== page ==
These communities translate descriptions of disclosures into their own native language and share POC code with other threat actors who wish to explore the potential for exploits to be weaponized. Once a method to exploit a vulnerability has been built, adversaries market the exploit builders in dark web markets, usually selling them through untraceable cryptocurrency.

When cybercriminals purchase an exploit builder, they then look for targets to hit. Your company might just be on one of their lists — either intentionally or not.

The Difficulties of Tapping Into Cybercriminal Community Activities

CVE databases are sources of intelligence that can potentially inform hackers of your weakness to vulnerabilities. And as threat actor interest in a particular CVE gains momentum, you find yourself exposed to much greater actual risk — threat actors who are trying to unlock just one vulnerability clearly have an advantage over your security professionals, who may have to patch hundreds or even thousands of vulnerabilities.

To take on this challenge, security teams sometimes try to pinpoint where cybercriminals are focusing their efforts. But teams that aren’t able to effectively tap into threat intelligence, especially threat intelligence developed from information found on the dark web, find that the channels through which threat actors communicate and operate are not easy to access. There are several barriers when trying to monitor the activity of cybercriminal communities:

  • It’s difficult to find underground forum sites since they don’t show up in Google searches.
  • Site administrators change online locations when anonymity is at risk.
  • Finding data on specific threats pertaining to a specific security environment is no small endeavor.
  • Financial payment or approval from the community is often required to enter a site.

In addition, many of these forums operate exclusively in local languages. So even if you can access them, you need the ability to rapidly translate the text in order to uncover the real context.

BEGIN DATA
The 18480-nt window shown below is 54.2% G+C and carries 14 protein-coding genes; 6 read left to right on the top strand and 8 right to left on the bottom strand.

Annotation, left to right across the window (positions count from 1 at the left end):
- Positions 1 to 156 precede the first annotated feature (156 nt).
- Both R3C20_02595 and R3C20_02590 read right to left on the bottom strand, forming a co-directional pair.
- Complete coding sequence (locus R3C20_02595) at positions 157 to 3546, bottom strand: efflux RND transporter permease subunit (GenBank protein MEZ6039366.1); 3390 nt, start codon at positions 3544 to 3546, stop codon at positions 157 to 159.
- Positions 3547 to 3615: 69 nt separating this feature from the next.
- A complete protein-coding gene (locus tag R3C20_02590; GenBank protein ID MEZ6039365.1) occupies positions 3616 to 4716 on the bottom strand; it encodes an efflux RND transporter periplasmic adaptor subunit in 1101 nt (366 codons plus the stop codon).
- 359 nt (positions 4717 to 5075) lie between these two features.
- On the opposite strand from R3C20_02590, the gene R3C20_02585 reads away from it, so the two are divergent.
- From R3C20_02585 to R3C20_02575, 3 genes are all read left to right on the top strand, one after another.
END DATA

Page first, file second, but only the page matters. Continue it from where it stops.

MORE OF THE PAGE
Threat Intelligence Identifies Indicators of True Risk

The way to win the cybersecurity race against threat actors is to implement a risk-based vulnerability management program that applies threat intelligence from a wide breadth of sources, including those found in dark web communities. This approach enables security teams to identify which disclosed vulnerabilities will ultimately become a commoditized, weaponized attack method exploited by threat actors. So instead of simply racing to patch every system based on the CVE and NIST scoring, security teams can identify the indicators of true risk.

Watch the video below to learn more about how threat intelligence helps vulnerability management teams get context and reduce risk:

Access to the right intelligence also provides context to threats in relation to digital asset vulnerabilities and the security posture protecting those assets. Security teams can see which threats pose the greatest risk and where the network infrastructure is the most vulnerable.

By arming your security team with this information, they can focus on applying patches and other defense mechanisms to protect your most vulnerable and most valuable systems before they are breached by threat actors.

In the next blog in this series, we’ll discuss how your security team can tap into targeted threat intelligence that enables your vulnerability management program to achieve its mission of protecting your digital assets. In the meantime, for more information on how to leverage effective threat intelligence to improve your vulnerability management program, request a personalized demo today.